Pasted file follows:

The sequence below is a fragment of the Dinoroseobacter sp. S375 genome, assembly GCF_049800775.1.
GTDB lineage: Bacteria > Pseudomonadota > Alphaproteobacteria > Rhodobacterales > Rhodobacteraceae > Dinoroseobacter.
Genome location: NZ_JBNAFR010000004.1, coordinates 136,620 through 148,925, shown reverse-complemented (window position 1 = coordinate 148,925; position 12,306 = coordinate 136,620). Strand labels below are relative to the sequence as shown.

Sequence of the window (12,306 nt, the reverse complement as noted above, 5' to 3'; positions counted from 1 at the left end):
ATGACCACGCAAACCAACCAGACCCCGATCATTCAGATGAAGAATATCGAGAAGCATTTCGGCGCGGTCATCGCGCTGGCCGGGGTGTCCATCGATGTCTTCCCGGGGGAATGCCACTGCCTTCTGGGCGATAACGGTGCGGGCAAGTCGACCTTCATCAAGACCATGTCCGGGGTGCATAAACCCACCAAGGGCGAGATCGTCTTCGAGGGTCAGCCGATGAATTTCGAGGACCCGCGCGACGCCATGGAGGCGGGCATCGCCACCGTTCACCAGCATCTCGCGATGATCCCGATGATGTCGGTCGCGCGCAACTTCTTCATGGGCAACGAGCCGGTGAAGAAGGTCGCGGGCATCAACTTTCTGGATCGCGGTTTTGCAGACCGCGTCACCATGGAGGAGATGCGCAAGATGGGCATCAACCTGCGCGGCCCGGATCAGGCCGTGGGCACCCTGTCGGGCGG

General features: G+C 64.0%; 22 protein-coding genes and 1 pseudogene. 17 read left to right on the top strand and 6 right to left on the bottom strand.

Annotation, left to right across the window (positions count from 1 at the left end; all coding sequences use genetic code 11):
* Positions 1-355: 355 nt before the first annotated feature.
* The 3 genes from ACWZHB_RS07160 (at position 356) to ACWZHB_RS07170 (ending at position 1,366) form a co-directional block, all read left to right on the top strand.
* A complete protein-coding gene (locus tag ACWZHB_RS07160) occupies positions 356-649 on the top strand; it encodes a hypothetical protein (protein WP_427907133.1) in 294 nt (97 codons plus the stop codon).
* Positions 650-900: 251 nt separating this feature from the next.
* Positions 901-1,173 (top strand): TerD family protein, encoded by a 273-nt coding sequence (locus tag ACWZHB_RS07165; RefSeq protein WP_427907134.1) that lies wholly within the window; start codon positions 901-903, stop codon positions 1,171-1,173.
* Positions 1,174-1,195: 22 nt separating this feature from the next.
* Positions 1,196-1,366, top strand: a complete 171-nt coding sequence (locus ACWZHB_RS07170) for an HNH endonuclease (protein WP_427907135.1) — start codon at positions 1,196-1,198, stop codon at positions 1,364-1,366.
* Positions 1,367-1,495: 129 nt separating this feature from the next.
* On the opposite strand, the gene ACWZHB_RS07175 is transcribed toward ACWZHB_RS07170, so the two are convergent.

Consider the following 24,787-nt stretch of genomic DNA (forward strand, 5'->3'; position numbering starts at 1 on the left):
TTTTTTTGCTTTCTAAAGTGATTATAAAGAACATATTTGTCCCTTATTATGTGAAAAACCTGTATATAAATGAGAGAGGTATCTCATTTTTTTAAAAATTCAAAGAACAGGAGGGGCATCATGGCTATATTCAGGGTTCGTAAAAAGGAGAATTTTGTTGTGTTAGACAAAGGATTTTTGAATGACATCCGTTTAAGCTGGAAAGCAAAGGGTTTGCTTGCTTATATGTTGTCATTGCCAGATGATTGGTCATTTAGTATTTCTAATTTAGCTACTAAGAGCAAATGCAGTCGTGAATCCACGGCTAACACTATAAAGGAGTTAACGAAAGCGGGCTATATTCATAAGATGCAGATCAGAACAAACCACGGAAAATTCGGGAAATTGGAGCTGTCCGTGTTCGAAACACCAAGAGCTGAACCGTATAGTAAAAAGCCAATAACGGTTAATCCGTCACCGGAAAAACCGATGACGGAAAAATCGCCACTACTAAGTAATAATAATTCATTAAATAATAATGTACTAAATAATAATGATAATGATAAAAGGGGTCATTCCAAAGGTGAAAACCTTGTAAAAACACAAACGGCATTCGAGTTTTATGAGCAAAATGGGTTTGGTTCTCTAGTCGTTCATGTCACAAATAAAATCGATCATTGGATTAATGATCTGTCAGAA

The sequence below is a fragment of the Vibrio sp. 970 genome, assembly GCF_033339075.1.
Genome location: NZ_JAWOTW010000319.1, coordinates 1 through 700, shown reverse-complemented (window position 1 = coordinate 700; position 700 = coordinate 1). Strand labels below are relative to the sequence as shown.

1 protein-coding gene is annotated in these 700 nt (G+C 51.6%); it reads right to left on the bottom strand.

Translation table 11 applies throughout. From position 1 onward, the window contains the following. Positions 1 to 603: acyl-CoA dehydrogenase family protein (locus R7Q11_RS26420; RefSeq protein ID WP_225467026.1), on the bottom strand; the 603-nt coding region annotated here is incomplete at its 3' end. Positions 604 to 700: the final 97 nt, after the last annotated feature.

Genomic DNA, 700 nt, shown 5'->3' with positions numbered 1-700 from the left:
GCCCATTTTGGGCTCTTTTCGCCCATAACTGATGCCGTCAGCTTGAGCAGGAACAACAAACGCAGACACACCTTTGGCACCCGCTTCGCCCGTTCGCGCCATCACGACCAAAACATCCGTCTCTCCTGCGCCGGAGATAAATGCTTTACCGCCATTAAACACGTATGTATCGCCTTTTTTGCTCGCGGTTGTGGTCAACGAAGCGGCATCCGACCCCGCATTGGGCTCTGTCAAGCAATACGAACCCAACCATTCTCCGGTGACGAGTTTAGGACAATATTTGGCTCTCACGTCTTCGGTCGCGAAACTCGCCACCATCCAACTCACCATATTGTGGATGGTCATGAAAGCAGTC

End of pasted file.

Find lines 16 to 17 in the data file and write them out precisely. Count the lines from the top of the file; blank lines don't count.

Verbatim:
* On the opposite strand, the gene ACWZHB_RS07175 is transcribed toward ACWZHB_RS07170, so the two are convergent.

Consider the following 24,787-nt stretch of genomic DNA (forward strand, 5'->3'; position numbering starts at 1 on the left):